Here is a wonderful little story that I originally found in our beloved Alfred C. Hottes book, Garden Facts & Fancies. It is entitled “A Summer in our Garden” by Gertrude Ellis Skinner. I read it awhile ago & I found it exceptionally charming. I did a little digging on Gertrude & found out that she was raised in Austin, MN (small world). This excerpt below was originally published in The Modern Gladiolus Grower for both Amateurs and Professionals in December, 1916, published by Madison Cooper, Calcium, New York. It is truly amazing that almost 100 years later, Gertrude gathered my feelings in her words. There is a line in the Indigo Girls song “Virginia Woolf”, that sums up my thoughts. “But if you need to know that you’ve weathered the storm of cruel mortality and well a hundred years later, I’m sitting here living proof.” So thanks Gertrude – a hundred years later, I’m sitting here on a January day with a smile on my face thinking of my beautiful garden.
“A Summer in Our Garden” by Gertrude Ellis Skinner
“Summer is our garden begins with the arrival of the first seed catalog in January, and closes the day before its arrival the next January. We may be short on flowers in our garden, but we are long on seed catalogues in our library. We do not believe in catalogue houses excepting seed catalogues. We find them more marvelous than the Arabian Nights, more imaginative than Baron Manchausen, and more alluring than a circus poster. We care not who steals the Mona Lisa so long as Salzer sends us pictures of his cabbages. The art gallery of the Louvre may be robbed of its masterpiece without awakening a pang in our breasts, if Dreer will only send us the pictures of those roses that bloom in the paint shops of Philadelphia. Morgan may purchase the choicest collection of paintings in Europe & hide them from the public in his New York mansion, if May will send us pictures of watermelons, such as were never imagined by Raphael, Michael Angelo, or Correggio.
While the world watches the struggle for the ownership of some great railway system, the control of some big trust, the development of some enormous enterprise, we watch for the arrival of the seed catalogue to see which artist can get the most cabbages in a field, the most melons on a cart, or make the corn look most like the big trees of Yosemite. Don’t talk to us of the pleasure of bridge whist, it is not to be compared with the seed catalogue habit.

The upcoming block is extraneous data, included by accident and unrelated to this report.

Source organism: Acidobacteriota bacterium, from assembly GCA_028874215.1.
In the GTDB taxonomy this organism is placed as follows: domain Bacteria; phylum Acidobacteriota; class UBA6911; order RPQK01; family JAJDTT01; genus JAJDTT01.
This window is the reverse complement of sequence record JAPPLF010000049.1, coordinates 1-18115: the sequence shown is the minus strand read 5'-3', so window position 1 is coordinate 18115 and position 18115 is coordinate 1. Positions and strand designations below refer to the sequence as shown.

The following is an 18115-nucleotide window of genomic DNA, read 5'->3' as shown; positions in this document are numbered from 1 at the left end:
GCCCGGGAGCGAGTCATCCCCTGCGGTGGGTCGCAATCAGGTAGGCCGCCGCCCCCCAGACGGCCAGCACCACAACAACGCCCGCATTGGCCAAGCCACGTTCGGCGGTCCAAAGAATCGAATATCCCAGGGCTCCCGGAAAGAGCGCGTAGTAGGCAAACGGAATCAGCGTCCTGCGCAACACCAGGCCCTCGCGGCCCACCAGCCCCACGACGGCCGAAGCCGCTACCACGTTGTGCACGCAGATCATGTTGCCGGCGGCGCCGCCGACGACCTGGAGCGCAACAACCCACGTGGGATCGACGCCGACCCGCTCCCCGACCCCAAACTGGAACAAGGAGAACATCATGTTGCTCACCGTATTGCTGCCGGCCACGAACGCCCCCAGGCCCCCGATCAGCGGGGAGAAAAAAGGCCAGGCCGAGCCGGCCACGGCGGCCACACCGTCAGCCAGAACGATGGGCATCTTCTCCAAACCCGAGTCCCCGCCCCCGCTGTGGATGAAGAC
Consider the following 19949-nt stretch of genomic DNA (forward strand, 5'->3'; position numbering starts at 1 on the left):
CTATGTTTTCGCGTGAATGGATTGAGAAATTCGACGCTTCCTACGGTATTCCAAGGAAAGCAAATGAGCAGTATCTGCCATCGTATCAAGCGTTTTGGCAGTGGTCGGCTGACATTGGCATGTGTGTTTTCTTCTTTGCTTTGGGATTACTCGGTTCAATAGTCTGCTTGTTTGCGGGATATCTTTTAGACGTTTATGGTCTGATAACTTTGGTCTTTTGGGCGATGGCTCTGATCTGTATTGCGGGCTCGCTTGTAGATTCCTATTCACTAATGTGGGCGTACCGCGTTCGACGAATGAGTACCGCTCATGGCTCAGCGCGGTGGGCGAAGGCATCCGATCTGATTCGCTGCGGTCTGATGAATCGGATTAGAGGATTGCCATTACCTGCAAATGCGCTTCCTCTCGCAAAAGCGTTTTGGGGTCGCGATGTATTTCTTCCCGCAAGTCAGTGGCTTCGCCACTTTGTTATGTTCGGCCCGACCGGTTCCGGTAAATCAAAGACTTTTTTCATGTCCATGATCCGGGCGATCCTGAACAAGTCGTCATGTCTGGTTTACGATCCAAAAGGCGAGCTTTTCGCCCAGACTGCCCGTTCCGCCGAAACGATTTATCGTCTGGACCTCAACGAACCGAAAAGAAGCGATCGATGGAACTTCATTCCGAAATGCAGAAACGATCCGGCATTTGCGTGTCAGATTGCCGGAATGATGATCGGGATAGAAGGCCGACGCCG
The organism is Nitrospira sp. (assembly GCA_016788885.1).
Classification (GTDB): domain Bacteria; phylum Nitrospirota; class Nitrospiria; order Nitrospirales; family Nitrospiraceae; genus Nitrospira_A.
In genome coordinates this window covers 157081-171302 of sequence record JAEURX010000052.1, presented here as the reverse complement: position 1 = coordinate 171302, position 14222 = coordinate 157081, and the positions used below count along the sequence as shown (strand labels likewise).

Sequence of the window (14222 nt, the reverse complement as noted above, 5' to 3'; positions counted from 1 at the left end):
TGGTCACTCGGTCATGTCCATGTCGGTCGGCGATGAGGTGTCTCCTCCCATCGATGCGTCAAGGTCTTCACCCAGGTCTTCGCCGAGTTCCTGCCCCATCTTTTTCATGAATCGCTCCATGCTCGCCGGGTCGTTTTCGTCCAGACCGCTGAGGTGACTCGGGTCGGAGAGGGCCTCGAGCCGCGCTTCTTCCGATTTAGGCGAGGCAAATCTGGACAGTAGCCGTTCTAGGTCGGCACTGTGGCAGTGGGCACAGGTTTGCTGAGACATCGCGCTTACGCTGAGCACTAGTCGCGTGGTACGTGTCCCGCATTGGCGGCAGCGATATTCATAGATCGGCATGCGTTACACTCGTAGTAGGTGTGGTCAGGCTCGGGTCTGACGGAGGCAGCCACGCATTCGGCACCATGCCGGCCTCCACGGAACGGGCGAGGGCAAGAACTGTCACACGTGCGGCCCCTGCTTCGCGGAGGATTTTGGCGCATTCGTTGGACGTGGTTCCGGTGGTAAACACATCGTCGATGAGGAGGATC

In the seed catalog we mark all the things we are going to buy. We mark all the new things. There is the Wonderberry, sweeter than the Blueberry, with the fragrance of the pineapple & the lusciousness of the strawberry! We mark the Himalaya-berry — which grows thirty feet, sometimes sixty feet in a single season. Why, one catalog told of a man who picked 3,833 1/2 pounds of berries from a single vine, besides what his children ate. Our Himalaya vine grew four inches the first season & died the first Winter. We were glad it did. We did not want such a monster running over our garden. We wanted to raise other things.
But we did not lose faith in our catalogs. We believe that they say just as the small boy believes he will see a lion eat a man at the circus, because the billboard picture him doing it.
If we ordered all the seeds we mark in the catalogue in January, we would require a township for a garden, a Rockefeller to finance it & an army to hoe it. We did not understand the purpose of a catalog for a long time. A catalog is a stimulus. It’s like an oyster cocktail before a dinner, a Scotch highball before the banquet, and the singing before a sermon. Salzer knows no one ever raised such a crop of cabbages as he pictures or the world would be drowned in sauerkraut. If the Himalaya-berry
bore as the catalogs say it does we should all be buried in jam. You horticulturists never expect to
raise such an apple as Lindsay describes; if you did, they would be more valuable than the golden apples of Hesperides.
But when we get a catalogue we just naturally dream that what we shall raise will not only be as good but will excel the pictures. Alas, of such stuff are dreams made! We could not do our gardening without catalogues, but they are not true to life as we find in our garden. We never got a catalogue that showed the striped bug on the cucumber, the slug on the rose bush, the louse on the aster, the cut worm on the phlox, the black bug on the syringe, the thousand and one pest, including the great American hen, the queen of the backyard, but the Goth and vandal of our garden.
But the best part of summer in our garden is the work we do in the winter. Then it is that our garden is most beautiful, for we work in the garden of imagination, where drouth does not blight, nor storms devastate, where the worm never cuts or the bugs destroy. No dog ever uproots in the garden of imagination, nor doth the hen scratch. This is the perfect garden. Our Goldenglow blossoms in all of it’s auriferous splendor, the Oriental Poppy is a barbaric blaze of glory, our Roses are as fair as the tints of Aurora, the Larkspur vies with the azure of heaven, the Gladioli are like a galaxy of butterflies and our Lilies like those which put Solomon in the shade. Every flower is in it’s proper place to make harmony complete. There is not a jarring note of color in our garden in the Winter time.
Then comes the Spring in our garden….”
A few of my faves.